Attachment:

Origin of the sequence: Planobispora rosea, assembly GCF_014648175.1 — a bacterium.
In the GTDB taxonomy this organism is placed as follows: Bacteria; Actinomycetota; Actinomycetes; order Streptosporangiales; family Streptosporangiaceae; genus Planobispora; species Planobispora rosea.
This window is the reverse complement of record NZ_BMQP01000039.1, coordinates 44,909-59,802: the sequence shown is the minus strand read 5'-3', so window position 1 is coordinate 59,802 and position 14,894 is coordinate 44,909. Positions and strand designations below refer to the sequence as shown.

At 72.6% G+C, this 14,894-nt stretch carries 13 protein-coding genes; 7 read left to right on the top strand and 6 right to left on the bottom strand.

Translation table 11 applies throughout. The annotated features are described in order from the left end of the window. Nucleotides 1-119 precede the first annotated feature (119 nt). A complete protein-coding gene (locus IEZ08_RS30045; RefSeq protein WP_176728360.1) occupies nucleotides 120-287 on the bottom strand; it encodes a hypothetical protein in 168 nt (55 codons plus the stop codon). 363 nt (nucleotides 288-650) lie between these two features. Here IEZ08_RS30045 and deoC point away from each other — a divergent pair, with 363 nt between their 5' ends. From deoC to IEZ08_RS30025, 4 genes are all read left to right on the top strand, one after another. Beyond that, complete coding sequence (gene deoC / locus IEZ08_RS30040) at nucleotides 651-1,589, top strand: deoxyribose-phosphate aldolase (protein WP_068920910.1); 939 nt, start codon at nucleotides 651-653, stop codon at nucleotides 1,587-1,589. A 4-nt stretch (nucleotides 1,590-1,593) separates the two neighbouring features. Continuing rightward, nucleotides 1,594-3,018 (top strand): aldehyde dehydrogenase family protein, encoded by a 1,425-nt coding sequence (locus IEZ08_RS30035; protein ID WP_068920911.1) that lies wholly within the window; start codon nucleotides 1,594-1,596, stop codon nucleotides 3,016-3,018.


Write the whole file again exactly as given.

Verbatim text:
Origin of the sequence: Planobispora rosea, assembly GCF_014648175.1 — a bacterium.
In the GTDB taxonomy this organism is placed as follows: Bacteria; Actinomycetota; Actinomycetes; order Streptosporangiales; family Streptosporangiaceae; genus Planobispora; species Planobispora rosea.
This window is the reverse complement of record NZ_BMQP01000039.1, coordinates 44,909-59,802: the sequence shown is the minus strand read 5'-3', so window position 1 is coordinate 59,802 and position 14,894 is coordinate 44,909. Positions and strand designations below refer to the sequence as shown.

At 72.6% G+C, this 14,894-nt stretch carries 13 protein-coding genes; 7 read left to right on the top strand and 6 right to left on the bottom strand.

Translation table 11 applies throughout. The annotated features are described in order from the left end of the window. Nucleotides 1-119 precede the first annotated feature (119 nt). A complete protein-coding gene (locus IEZ08_RS30045; RefSeq protein WP_176728360.1) occupies nucleotides 120-287 on the bottom strand; it encodes a hypothetical protein in 168 nt (55 codons plus the stop codon). 363 nt (nucleotides 288-650) lie between these two features. Here IEZ08_RS30045 and deoC point away from each other — a divergent pair, with 363 nt between their 5' ends. From deoC to IEZ08_RS30025, 4 genes are all read left to right on the top strand, one after another. Beyond that, complete coding sequence (gene deoC / locus IEZ08_RS30040) at nucleotides 651-1,589, top strand: deoxyribose-phosphate aldolase (protein WP_068920910.1); 939 nt, start codon at nucleotides 651-653, stop codon at nucleotides 1,587-1,589. A 4-nt stretch (nucleotides 1,590-1,593) separates the two neighbouring features. Continuing rightward, nucleotides 1,594-3,018 (top strand): aldehyde dehydrogenase family protein, encoded by a 1,425-nt coding sequence (locus IEZ08_RS30035; protein ID WP_068920911.1) that lies wholly within the window; start codon nucleotides 1,594-1,596, stop codon nucleotides 3,016-3,018.